• Ray Rice: Though his touchdown came in garbage time, there was a lot to like about Rice's performance on Sunday. He ran 23 times for 84 yards and a score, shaping up as an every-down back while backups Willis McGahee and Le'Ron McClain had two and three carries, respectively. And while it was difficult to get an accurate read on McGahee's prospects of future goal-line work, as the Baltimore Ravens only three times ran plays within 10 yards of their opponent's end zone and only once did so within 5 yards, it seemed pretty clear watching that Rice is going to get an extended look as "the guy." He's quick, elusive and can catch passes, things that certainly paint the picture of an every-down option.
• Jeremy Maclin: I've got a ton of respect for DeSean Jackson as an explosive, big-play receiver, but Maclin's performance since entering the starting lineup cannot be ignored. In four games since the bye, he has 16 receptions for 248 yards and three touchdowns, for 15.5 yards per catch. To put that into perspective, Jackson's career average (thus far) is 16.4. Maclin has great hands and speed, and while he plays clear second fiddle to Jackson (and arguably to tight end Brent Celek, too), this is still a potent enough passing attack to keep him a No. 3/4 consideration facing most matchups.
• Braylon Edwards: I'll go out on a limb and say Jerricho Cotchery's return from a hamstring injury can only pay huge dividends for Edwards looking forward. Remember my comment from initially after his trade from the Cleveland Browns that Edwards might need a week or two to get to full speed in this offense? Well, boy was I wrong, but he now has four weeks' experience as a member of the New York Jets, and in those games he has 13 receptions for 192 yards and two touchdowns during a span in which quarterback Mark Sanchez has looked mostly awful. Plus, the Jets now hit their bye week, so any buzz surrounding the guy might be quelled by no news surrounding him for the next 13 days, not to mention talk of Cotchery's healthy return. I'd see if I could still scoop him up on the cheap.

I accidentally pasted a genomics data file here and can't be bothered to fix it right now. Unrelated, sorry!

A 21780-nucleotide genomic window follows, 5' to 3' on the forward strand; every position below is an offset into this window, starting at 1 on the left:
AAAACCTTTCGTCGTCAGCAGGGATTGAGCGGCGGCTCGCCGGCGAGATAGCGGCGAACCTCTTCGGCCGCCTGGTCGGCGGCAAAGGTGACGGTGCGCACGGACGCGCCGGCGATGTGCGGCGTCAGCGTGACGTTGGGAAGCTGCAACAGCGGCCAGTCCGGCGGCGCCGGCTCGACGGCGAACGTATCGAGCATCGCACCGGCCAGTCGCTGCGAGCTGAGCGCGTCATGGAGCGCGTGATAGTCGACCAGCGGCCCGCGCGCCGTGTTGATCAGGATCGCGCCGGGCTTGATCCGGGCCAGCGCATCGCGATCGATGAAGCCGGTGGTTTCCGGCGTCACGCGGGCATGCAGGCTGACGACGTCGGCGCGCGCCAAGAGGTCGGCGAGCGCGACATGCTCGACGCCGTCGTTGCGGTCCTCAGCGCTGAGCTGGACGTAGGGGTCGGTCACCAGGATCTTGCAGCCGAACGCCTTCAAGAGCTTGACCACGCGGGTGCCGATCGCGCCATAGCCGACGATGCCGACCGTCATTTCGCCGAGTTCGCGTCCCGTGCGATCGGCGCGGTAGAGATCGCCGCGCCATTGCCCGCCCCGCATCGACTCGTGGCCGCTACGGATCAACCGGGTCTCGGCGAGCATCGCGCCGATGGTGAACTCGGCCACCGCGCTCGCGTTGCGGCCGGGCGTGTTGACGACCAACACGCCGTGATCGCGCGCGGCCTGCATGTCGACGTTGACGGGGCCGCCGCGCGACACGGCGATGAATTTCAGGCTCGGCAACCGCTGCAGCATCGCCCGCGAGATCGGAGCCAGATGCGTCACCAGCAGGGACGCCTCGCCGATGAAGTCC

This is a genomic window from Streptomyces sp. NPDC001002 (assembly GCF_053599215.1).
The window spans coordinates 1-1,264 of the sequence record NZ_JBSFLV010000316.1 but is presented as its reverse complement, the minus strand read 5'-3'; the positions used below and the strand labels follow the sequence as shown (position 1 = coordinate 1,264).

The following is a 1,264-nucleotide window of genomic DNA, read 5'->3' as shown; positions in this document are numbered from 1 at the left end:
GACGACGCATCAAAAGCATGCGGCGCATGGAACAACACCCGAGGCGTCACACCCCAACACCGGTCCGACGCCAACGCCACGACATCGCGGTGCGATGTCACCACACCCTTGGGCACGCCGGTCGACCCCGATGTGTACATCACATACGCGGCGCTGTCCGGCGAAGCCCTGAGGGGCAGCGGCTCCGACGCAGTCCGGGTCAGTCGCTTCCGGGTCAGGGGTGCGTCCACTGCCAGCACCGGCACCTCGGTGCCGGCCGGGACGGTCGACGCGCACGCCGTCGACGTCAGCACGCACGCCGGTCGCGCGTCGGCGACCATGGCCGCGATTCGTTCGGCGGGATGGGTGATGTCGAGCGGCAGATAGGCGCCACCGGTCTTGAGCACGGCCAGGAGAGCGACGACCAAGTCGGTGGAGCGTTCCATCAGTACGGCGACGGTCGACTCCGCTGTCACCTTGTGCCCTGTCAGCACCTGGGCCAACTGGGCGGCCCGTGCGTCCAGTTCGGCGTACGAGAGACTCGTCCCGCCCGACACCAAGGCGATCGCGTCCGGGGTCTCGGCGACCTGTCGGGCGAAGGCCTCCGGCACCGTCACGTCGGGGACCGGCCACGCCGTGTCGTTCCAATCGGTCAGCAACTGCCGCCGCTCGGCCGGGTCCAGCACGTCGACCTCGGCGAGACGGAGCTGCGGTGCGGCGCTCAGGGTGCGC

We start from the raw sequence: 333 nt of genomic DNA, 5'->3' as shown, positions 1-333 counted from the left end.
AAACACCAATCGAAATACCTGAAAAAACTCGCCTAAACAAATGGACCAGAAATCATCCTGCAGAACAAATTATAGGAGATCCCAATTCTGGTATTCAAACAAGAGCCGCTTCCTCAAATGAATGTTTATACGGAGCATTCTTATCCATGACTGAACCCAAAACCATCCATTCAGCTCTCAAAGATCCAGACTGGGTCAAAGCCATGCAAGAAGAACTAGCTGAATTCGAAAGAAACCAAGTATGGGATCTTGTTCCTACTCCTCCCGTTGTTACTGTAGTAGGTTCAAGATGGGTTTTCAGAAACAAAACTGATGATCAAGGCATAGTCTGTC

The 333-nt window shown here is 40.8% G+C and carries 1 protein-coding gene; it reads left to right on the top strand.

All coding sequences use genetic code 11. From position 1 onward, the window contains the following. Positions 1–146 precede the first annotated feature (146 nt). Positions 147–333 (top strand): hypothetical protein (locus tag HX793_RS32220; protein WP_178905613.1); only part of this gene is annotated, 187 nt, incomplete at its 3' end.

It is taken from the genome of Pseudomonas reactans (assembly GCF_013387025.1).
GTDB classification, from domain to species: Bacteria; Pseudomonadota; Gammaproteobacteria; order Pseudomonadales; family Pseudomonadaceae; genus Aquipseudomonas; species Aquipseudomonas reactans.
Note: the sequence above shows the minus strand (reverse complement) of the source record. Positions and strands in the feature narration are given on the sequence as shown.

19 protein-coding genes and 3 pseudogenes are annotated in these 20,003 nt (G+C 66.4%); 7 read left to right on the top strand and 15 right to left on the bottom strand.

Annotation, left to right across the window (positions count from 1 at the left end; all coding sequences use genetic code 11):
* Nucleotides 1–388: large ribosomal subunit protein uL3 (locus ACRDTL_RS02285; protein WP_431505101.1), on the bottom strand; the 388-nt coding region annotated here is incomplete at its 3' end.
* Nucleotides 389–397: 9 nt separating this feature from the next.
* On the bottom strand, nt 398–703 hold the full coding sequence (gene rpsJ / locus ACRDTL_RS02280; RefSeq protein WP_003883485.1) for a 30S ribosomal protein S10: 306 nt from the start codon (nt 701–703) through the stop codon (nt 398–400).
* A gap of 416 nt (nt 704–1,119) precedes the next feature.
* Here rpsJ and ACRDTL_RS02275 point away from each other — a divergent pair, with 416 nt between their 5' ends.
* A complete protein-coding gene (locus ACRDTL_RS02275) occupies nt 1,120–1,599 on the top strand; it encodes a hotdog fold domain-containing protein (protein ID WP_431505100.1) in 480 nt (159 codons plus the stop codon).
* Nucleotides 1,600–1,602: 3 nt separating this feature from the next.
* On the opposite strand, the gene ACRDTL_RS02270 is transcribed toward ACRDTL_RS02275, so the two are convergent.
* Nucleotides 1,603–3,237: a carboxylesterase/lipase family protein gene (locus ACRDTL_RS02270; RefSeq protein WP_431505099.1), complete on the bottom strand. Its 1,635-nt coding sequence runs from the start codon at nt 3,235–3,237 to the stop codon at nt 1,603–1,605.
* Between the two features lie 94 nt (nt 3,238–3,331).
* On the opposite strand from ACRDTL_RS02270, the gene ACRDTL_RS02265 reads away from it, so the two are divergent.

• Steven Jackson: This performance bordered on the obvious, as it's not tough for any running back of Jackson's caliber to tally 21 fantasy points versus the Detroit Lions' defense. Still, I stand behind my previous comments from the chats, that Jackson is a fantasy player whose better performances are in his future. He's now averaging 4.8 yards per carry, challenging his career high of 5.0 from 2004, and is on pace for a healthy 48 receptions. The only knock on Jackson is that he's the victim of bad luck from playing on a bad team, having totaled only four touches in seven games all season from within 10 yards of his opponents' goal line. Last year he had 15 in 12 games, and that wasn't a great Rams team, either.